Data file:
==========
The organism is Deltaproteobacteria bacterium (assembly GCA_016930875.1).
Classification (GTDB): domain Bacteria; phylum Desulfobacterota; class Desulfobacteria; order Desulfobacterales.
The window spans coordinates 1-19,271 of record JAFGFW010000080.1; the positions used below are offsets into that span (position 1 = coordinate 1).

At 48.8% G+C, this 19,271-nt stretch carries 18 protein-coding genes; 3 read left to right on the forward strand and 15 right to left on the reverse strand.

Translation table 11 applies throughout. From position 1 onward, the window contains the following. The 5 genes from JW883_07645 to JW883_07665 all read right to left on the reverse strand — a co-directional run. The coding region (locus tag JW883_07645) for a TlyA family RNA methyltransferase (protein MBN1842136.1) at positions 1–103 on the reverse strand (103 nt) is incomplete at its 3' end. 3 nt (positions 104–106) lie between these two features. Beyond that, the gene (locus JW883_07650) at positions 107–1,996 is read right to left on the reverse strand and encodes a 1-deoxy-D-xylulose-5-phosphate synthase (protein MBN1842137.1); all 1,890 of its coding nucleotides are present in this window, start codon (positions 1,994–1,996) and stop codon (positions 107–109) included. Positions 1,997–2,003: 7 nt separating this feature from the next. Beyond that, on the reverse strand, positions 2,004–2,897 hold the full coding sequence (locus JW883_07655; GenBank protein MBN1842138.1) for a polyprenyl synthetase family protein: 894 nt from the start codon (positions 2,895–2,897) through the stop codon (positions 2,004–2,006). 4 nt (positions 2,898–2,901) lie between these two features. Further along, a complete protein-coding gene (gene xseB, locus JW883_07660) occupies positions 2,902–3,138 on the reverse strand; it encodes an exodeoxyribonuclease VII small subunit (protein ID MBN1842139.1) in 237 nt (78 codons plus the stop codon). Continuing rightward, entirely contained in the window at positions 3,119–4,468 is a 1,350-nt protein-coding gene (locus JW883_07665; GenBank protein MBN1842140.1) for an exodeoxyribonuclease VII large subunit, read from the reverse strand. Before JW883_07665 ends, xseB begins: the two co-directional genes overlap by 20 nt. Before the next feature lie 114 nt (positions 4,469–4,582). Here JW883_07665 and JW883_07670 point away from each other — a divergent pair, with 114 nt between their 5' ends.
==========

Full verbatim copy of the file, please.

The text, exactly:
The organism is Deltaproteobacteria bacterium (assembly GCA_016930875.1).
Classification (GTDB): domain Bacteria; phylum Desulfobacterota; class Desulfobacteria; order Desulfobacterales.
The window spans coordinates 1-19,271 of record JAFGFW010000080.1; the positions used below are offsets into that span (position 1 = coordinate 1).

At 48.8% G+C, this 19,271-nt stretch carries 18 protein-coding genes; 3 read left to right on the forward strand and 15 right to left on the reverse strand.

Translation table 11 applies throughout. From position 1 onward, the window contains the following. The 5 genes from JW883_07645 to JW883_07665 all read right to left on the reverse strand — a co-directional run. The coding region (locus tag JW883_07645) for a TlyA family RNA methyltransferase (protein MBN1842136.1) at positions 1–103 on the reverse strand (103 nt) is incomplete at its 3' end. 3 nt (positions 104–106) lie between these two features. Beyond that, the gene (locus JW883_07650) at positions 107–1,996 is read right to left on the reverse strand and encodes a 1-deoxy-D-xylulose-5-phosphate synthase (protein MBN1842137.1); all 1,890 of its coding nucleotides are present in this window, start codon (positions 1,994–1,996) and stop codon (positions 107–109) included. Positions 1,997–2,003: 7 nt separating this feature from the next. Beyond that, on the reverse strand, positions 2,004–2,897 hold the full coding sequence (locus JW883_07655; GenBank protein MBN1842138.1) for a polyprenyl synthetase family protein: 894 nt from the start codon (positions 2,895–2,897) through the stop codon (positions 2,004–2,006). 4 nt (positions 2,898–2,901) lie between these two features. Further along, a complete protein-coding gene (gene xseB, locus JW883_07660) occupies positions 2,902–3,138 on the reverse strand; it encodes an exodeoxyribonuclease VII small subunit (protein ID MBN1842139.1) in 237 nt (78 codons plus the stop codon). Continuing rightward, entirely contained in the window at positions 3,119–4,468 is a 1,350-nt protein-coding gene (locus JW883_07665; GenBank protein MBN1842140.1) for an exodeoxyribonuclease VII large subunit, read from the reverse strand. Before JW883_07665 ends, xseB begins: the two co-directional genes overlap by 20 nt. Before the next feature lie 114 nt (positions 4,469–4,582). Here JW883_07665 and JW883_07670 point away from each other — a divergent pair, with 114 nt between their 5' ends.